Many have prescribed formats, occasionally with templates supplied – the written equivalent of painting by numbers. Sometimes they’re filed for safe keeping. In some cases systematically. Archivists create categories to keep them stored in an orderly manner, either in physical libraries or in electronic document management systems. A presumption being that at some future time somebody may want to retrieve and perhaps read them?
But what is the purpose of a report? They may lead to a conversation with one’s immediate manager. They may be discussed at a senior management or board meeting, but generally only if a decision is needed.
In some cases they’re never intended to be read. If they were then there would be standards set for the intelligible use of English. Jargon and management-speak would be abhorred. Prizes would never be awarded for Gobbledegook. Ernest Hemmingway and William Shakespeare may even enjoy the succinct and accurate prose that ensued.
A lot of regular reports aren’t read. Ever. Producing them is solely an exercise in tick-box compliance. A project manager or similar will have a prescribed schedule of reports that are required from contributors by set dates. Failure to supply a report by its due date can be a hanging offence.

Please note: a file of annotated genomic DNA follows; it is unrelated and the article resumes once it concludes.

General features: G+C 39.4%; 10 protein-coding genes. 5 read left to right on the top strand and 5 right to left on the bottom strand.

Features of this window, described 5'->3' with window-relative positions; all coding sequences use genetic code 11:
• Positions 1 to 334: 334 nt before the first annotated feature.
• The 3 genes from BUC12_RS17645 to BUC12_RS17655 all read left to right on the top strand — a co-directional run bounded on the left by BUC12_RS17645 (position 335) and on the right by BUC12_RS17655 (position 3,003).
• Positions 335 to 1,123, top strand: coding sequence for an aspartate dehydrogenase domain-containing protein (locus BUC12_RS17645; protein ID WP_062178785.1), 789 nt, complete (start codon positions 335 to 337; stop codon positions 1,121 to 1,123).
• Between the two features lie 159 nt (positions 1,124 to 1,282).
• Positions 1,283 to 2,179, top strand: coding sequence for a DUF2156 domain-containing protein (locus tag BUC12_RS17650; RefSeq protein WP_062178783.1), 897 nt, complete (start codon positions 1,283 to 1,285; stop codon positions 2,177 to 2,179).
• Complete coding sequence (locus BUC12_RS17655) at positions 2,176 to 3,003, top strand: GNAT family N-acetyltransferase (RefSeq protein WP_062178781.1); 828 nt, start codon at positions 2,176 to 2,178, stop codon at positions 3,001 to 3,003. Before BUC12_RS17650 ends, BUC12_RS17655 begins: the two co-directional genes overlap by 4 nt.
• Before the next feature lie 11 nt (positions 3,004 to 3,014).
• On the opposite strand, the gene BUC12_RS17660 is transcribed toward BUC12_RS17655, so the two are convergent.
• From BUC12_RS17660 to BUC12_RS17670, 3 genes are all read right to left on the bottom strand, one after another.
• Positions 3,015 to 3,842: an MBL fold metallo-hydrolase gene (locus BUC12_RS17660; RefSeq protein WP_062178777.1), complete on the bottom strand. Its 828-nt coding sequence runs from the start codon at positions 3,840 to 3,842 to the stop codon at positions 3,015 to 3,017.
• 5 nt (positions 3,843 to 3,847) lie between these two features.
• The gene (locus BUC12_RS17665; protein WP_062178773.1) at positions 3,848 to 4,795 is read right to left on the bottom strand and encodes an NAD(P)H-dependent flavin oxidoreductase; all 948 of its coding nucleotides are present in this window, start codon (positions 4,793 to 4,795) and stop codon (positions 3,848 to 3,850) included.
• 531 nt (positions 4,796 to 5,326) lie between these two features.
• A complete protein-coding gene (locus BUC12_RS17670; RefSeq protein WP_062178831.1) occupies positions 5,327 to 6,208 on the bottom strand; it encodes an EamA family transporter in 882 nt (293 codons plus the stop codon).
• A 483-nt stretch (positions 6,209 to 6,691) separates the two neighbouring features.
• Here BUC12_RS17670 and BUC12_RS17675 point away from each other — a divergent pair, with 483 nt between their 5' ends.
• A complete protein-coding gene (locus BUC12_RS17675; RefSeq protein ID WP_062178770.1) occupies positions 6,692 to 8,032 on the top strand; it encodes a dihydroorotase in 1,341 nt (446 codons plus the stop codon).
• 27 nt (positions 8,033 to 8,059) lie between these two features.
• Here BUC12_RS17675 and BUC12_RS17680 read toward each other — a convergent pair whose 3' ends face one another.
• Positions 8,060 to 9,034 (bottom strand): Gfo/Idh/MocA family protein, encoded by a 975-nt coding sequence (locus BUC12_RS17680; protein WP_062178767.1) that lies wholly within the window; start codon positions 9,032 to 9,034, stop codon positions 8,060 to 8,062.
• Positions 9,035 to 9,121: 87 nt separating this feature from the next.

I had my suspicions about this required obedience for a project I was involved in some years ago. I decided one month to test this. Beneath the report’s cover page I cut-and-pasted several pages from the works of John Keats, the famous English romantic poet. Where are the songs of Spring? Ay, where are they? Think not of them, thou hast thy music too, while barred clouds bloom the soft-dying day, and touch the stubble-plains with rosy hue. I thought this could attract attention and perhaps even be a bit of a laugh.
My report was lodged and ticked off as having been received on time. Nothing else happened. So the following month I repeated the performance, this time with a selection from Samuel Taylor Coleridge outlining, amongst other things, how Alph, the sacred river, ran through caverns measureless to man down to a sunless sea.
Again nothing was said. So emboldened, the following month I outlined some health and safety issues as cannon to right of them, cannon to left of them, cannon behind them volley’d and thunder’d.
The report was signed off as received on time and dropped into the same black hole as the previous two. But by now my conscience was starting to pang. So I decided to challenge the project manager responsible for receiving managers’ reports.
“I don’t think I’ll submit a management report next month,” I said.
“You’ll be in trouble if you don’t.”
“Really? Nobody reads them,” I replied.
“Yes they do.”
“No they don’t. If you don’t believe me, read my last three reports.”
Game over, I resumed supplying reports of the required standard for the following month and for the remaining months of the project.